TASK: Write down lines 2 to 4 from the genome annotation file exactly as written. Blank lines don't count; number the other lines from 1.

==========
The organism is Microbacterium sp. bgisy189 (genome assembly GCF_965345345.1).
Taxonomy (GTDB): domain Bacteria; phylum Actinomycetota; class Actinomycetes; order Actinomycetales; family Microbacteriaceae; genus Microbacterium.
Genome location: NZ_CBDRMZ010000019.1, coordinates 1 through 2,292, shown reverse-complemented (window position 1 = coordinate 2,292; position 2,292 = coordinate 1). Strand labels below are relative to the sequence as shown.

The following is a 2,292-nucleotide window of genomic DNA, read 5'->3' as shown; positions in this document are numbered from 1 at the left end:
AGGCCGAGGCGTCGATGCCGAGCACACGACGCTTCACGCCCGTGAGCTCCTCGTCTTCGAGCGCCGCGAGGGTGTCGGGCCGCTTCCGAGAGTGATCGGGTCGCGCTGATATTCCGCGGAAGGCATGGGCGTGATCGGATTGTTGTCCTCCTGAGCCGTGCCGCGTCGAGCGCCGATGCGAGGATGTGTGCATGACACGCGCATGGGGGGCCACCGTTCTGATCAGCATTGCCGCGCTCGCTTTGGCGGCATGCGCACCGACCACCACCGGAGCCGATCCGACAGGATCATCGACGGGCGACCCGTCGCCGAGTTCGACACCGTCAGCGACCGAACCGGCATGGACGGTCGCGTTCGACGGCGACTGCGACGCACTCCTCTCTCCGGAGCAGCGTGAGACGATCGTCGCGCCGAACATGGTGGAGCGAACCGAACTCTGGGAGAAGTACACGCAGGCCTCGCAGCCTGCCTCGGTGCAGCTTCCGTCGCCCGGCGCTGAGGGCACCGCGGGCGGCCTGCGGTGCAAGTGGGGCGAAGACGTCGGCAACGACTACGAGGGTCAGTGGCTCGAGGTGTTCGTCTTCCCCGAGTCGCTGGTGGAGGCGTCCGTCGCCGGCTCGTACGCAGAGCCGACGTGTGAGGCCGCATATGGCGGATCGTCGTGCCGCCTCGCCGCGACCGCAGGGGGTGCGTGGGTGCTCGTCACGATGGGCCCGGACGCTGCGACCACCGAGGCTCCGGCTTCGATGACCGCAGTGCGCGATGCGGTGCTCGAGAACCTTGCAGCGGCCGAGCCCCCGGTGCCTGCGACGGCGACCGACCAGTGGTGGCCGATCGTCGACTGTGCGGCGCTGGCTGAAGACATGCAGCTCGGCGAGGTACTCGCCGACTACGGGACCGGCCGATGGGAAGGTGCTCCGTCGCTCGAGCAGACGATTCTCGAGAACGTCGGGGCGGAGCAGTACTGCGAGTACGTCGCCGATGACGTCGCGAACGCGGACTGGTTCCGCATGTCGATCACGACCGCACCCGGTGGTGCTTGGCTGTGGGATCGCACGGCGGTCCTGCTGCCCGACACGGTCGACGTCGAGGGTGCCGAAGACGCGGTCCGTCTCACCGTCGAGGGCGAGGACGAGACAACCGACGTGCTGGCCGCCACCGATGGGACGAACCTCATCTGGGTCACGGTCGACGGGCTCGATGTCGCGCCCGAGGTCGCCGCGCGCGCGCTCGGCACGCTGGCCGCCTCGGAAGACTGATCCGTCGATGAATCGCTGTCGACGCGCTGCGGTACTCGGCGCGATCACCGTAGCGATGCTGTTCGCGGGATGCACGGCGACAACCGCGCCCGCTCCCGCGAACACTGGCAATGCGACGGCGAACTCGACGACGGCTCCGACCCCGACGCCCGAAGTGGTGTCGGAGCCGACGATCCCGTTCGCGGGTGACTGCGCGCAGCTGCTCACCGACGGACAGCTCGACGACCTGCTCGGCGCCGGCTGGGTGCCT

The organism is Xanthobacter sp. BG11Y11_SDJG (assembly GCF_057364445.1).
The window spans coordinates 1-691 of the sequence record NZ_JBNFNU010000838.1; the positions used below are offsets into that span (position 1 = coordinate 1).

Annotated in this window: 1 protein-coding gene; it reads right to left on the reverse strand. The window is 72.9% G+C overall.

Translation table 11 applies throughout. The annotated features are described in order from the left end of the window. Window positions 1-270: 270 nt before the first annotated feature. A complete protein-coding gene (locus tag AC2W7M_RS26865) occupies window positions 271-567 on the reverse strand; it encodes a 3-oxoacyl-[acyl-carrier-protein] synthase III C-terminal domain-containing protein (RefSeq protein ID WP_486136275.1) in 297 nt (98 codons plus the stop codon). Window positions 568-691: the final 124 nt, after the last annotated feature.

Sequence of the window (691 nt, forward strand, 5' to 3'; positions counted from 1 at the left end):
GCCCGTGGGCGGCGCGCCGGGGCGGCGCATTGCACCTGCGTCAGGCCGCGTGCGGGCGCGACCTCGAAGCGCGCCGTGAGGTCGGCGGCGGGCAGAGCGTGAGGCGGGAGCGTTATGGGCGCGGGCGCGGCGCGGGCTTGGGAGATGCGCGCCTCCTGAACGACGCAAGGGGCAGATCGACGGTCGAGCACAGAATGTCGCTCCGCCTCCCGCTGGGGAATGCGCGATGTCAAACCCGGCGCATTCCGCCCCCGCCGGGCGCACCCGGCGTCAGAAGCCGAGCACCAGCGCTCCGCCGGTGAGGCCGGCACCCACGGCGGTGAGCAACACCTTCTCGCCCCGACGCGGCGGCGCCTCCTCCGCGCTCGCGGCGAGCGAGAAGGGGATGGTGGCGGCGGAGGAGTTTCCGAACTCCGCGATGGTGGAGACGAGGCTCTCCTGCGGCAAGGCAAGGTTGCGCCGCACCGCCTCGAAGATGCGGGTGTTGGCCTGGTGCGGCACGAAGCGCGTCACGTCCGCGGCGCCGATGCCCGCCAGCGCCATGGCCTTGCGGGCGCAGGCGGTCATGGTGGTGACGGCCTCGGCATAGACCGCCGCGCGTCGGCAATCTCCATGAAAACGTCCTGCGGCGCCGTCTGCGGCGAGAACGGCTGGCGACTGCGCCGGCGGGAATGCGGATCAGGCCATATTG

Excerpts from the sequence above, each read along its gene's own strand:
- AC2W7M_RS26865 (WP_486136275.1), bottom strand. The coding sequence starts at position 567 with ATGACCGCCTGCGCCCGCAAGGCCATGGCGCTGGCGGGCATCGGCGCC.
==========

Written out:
Taxonomy (GTDB): domain Bacteria; phylum Actinomycetota; class Actinomycetes; order Actinomycetales; family Microbacteriaceae; genus Microbacterium.
Genome location: NZ_CBDRMZ010000019.1, coordinates 1 through 2,292, shown reverse-complemented (window position 1 = coordinate 2,292; position 2,292 = coordinate 1). Strand labels below are relative to the sequence as shown.

The following is a 2,292-nucleotide window of genomic DNA, read 5'->3' as shown; positions in this document are numbered from 1 at the left end: